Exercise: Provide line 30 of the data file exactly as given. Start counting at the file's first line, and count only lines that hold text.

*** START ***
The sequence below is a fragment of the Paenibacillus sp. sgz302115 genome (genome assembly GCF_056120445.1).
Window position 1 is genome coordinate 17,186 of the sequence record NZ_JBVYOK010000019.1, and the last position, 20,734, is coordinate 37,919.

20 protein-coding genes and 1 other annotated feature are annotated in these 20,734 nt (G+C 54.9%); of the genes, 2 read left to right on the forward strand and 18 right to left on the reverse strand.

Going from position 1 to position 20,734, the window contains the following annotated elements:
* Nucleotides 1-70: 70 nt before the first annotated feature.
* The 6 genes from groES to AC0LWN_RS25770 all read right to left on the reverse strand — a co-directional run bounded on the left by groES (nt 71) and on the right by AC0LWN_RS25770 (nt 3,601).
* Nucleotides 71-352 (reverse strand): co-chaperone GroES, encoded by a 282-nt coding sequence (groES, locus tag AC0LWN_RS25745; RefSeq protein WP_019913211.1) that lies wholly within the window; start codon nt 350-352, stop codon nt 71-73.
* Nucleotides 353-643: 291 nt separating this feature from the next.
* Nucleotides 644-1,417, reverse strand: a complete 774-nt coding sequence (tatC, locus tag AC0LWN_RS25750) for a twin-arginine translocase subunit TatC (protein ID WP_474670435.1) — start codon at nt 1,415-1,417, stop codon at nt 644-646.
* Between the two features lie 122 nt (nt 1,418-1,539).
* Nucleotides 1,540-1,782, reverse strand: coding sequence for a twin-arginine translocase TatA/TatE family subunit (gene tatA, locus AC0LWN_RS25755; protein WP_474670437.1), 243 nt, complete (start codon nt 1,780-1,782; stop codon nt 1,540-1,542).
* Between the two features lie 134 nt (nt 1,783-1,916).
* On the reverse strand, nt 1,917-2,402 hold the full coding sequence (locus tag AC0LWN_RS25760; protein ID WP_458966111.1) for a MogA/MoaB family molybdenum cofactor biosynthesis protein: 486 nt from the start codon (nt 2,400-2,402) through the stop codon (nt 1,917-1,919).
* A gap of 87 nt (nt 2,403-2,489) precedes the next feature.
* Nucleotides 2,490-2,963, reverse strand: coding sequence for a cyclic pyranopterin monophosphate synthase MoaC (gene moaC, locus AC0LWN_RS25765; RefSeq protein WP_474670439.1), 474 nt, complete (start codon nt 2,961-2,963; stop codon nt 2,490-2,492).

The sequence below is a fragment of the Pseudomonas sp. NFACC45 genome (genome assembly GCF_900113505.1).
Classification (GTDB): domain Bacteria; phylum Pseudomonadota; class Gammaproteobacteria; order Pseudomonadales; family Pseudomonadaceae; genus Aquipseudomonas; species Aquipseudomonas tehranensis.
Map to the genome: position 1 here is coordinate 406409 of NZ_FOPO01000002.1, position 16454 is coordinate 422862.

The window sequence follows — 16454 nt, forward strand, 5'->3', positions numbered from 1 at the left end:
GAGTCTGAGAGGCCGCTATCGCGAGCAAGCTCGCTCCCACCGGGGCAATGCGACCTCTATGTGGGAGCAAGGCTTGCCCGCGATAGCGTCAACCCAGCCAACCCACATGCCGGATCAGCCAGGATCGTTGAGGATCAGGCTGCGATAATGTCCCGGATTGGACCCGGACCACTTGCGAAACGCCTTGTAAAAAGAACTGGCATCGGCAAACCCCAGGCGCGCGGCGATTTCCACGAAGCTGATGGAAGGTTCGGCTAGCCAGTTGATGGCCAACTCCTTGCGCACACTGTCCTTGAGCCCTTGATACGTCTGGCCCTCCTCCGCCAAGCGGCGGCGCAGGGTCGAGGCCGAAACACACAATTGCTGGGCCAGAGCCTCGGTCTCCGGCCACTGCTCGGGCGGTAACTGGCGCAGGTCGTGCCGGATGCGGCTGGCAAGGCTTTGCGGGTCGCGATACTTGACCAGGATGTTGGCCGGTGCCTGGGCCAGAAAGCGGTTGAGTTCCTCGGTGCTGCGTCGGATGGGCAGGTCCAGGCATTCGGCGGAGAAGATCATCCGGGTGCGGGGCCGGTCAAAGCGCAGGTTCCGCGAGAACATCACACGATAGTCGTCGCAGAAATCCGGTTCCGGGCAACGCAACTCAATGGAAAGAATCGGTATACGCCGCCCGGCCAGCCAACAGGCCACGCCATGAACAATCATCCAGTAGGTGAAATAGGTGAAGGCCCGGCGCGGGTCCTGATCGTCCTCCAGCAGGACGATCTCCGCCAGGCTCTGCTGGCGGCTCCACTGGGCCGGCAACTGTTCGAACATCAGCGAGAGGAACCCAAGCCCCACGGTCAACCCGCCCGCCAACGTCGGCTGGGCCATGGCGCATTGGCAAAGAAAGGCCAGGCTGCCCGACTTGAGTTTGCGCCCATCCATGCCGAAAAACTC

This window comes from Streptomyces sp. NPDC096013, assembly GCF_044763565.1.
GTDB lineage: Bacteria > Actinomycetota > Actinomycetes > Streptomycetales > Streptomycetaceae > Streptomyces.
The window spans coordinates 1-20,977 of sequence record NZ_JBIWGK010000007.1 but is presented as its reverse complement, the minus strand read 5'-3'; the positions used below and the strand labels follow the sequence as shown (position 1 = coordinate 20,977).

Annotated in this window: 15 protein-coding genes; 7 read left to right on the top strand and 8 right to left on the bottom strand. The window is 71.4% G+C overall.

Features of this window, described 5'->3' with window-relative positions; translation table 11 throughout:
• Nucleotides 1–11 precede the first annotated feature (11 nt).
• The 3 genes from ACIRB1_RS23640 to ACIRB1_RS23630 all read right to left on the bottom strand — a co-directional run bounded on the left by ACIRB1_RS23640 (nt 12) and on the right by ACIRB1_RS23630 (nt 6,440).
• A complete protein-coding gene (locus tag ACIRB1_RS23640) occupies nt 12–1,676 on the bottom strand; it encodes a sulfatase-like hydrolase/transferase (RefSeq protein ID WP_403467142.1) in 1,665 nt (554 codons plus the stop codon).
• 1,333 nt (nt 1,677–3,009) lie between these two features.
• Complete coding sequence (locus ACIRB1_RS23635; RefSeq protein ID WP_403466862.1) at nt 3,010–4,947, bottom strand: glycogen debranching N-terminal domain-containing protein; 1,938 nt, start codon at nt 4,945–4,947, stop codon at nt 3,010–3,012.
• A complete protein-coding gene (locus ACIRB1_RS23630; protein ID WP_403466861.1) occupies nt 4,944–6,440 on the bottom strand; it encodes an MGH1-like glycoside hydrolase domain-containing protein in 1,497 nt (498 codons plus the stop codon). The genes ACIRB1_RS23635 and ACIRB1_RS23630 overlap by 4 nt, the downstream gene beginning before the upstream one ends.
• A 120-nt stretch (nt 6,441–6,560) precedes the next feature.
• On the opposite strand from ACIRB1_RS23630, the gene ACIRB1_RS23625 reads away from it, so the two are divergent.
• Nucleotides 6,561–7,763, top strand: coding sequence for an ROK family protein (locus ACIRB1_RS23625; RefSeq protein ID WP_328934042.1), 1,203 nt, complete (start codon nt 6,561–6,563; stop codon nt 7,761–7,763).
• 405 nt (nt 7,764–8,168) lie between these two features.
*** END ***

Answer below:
• Complete coding sequence (locus ACIRB1_RS23635; RefSeq protein ID WP_403466862.1) at nt 3,010–4,947, bottom strand: glycogen debranching N-terminal domain-containing protein; 1,938 nt, start codon at nt 4,945–4,947, stop codon at nt 3,010–3,012.